Also, he included in the curriculum other religions and beliefs. And they told you the Bible was not wrote by the Apostles them selfs (hell, they were fisherman most of them) but for some people long after.
    Plus, maybe is because I don’t live in the USA but, evolution was never questioned and always speak of as a fact by all the teachers so, when I found out some people have issues with it in the USA, I got really surprised about it.

  • Sarah

    I was always surprised at how angry my teachers got when I asked, what I thought were, honest, legitimate questions. I spent a lot of time locked in the supply closet (for 10-15 minutes at a time) as punishment for my questions.

    I should give a little background before I describe my biggest surprise in Catholic School.

    I’m an insulin dependent diabetic. In the 80’s when I was in school my diabetes was controlled by a strictly regimented meal plan (and, of course, insulin shots).

    My grandmother always packed a massive lunch bag for me (I needed several snacks throughout the day plus a large lunch). About a month into the school year in first grade I started having insulin reactions in the afternoons which required hospitalization several times. When my mother finally asked me what was going on I admitted that a boy “Jack” [not his real name] was stealing my lunch during recess and eating it. My mother confronted the teacher who said that Jack’s parents were poor (as was my single mother but never mind eh?) so she had done the christian thing and allowed him to eat the other kid’s food or else he’d go hungry.

    She suggested that my (single) mother pack and extra lunch for him.

    My grandmother solved the problem by packing a special lunch for me. The food looked normal on the outside but she’d put super hot pepper on everything (my lunch for me, I was told to keep in my knapsack at my desk). Jack never stole my lunch again after that.

    To this day I am shocked that the catholic school would allow me to almost die because they felt that me feeding a poor boy was the christian thing to do. Thank FSM that my grandmother was a feisty thing who knew how to deal with a a thief. I feel for Jack but seriously people, call social services if a kid is coming to school unfed!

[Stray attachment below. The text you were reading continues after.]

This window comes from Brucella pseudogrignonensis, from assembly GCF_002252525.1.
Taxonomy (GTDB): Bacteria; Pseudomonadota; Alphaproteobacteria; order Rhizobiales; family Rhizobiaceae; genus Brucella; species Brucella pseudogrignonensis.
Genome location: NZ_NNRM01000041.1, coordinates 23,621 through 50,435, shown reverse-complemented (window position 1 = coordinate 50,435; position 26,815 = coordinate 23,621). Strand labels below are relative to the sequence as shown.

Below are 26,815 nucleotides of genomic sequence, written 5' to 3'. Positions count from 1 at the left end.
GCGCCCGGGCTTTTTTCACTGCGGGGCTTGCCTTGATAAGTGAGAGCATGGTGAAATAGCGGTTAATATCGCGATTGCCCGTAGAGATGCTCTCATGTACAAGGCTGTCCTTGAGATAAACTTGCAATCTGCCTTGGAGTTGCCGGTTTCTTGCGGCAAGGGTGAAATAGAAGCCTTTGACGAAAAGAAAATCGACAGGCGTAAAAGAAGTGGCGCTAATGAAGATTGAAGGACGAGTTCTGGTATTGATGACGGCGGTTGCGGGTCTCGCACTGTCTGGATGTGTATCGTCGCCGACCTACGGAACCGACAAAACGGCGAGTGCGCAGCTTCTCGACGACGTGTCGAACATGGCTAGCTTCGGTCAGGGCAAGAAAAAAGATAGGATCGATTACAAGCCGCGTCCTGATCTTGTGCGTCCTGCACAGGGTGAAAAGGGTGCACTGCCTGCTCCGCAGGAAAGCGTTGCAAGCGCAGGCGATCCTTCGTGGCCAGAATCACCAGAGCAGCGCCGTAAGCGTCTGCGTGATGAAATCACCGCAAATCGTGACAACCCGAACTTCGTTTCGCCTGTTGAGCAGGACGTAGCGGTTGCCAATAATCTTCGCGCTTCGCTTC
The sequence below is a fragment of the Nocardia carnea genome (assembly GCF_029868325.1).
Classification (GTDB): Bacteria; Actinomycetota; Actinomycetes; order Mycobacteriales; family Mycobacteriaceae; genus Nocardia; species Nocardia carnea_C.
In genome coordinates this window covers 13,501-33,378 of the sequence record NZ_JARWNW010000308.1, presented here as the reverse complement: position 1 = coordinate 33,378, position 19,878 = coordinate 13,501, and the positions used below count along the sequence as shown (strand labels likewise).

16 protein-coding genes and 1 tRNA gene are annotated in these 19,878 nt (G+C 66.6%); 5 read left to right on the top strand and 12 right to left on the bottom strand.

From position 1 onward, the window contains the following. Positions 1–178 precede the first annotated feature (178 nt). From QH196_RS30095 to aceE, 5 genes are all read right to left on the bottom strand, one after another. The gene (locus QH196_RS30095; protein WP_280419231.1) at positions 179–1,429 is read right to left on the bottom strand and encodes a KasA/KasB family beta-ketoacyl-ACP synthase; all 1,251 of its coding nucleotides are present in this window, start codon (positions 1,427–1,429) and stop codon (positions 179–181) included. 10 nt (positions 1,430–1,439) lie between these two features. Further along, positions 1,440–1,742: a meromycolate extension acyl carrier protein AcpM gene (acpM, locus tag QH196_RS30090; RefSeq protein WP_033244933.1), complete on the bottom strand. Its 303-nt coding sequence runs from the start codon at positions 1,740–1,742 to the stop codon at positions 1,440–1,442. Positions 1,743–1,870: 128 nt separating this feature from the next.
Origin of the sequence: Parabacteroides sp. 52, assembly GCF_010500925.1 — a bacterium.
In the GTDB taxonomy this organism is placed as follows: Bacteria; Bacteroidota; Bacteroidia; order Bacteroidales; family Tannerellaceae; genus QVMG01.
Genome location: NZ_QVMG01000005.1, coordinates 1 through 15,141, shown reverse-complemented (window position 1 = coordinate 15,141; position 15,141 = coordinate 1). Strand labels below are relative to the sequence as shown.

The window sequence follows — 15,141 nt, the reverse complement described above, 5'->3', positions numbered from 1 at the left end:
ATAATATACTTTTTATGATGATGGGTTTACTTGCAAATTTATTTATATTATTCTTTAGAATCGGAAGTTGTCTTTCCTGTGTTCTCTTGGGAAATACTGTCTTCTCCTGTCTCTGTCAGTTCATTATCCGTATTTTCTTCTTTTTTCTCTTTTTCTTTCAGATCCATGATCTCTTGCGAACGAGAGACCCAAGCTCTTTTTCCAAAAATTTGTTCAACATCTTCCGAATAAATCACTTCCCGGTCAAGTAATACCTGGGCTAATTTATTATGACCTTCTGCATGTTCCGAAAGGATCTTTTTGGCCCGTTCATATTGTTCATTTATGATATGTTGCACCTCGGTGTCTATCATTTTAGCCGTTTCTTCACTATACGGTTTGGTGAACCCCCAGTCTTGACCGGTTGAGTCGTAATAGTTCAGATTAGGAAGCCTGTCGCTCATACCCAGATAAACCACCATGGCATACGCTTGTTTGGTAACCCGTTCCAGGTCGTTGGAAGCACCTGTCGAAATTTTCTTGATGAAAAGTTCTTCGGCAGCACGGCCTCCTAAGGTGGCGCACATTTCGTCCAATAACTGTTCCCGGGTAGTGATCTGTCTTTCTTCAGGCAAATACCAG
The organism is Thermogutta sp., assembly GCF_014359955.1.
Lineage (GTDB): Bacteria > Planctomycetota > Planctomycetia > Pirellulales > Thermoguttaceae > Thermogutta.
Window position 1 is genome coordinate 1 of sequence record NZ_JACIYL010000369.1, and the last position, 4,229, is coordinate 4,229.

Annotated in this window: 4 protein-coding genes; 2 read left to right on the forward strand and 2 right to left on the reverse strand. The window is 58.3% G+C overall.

/novel

    Economist.

  • malendras

    It would have to be the time I was told I was not allowed to finish an essay. My teacher asked us to argue one side of a controversial debate. I chose gay marriage, which I support. However, while my (English) teacher was grading the essays, one of the religion teachers saw my essay, read it briefly, and said I couldn’t continue the essay. Why? Because it expressed an opinion contrary to the beliefs of the catholic church.

    Lucky me, my teacher graded it as a first draft and just gave me the grade. But still, it’s the only time in my life I was ever told NOT to finish an assignment!

    Economist

  • Heather

    I didn’t go to a Catholic school, but in high school, my German teacher shared with all of us that he was an agnostic. I had no idea what that was, nor did many other kids in class, so when he told us, I was very impressed. First, that there was a name for someone like that and second, that he was brave enough to tell a room full of kids that in the bible belt. I had huge respect for him after that.

    Economist

  • Honestly? That there were people that took that stuff seriously. I did, for a while, but those were confusing times. I look back on them like I imagine that people who went through phases around that age where they were into alcohol, or drugs, or whatever would look at those points in their lives; as something embarrassing that they’d rather forget and pretend didn’t happen. 😛

    Economist

  • “William – Canada is no problem at all. Eh?”
    Very Funny, never heard that one before. I was just wondering because other contests have included a warning about no shipping out of USA.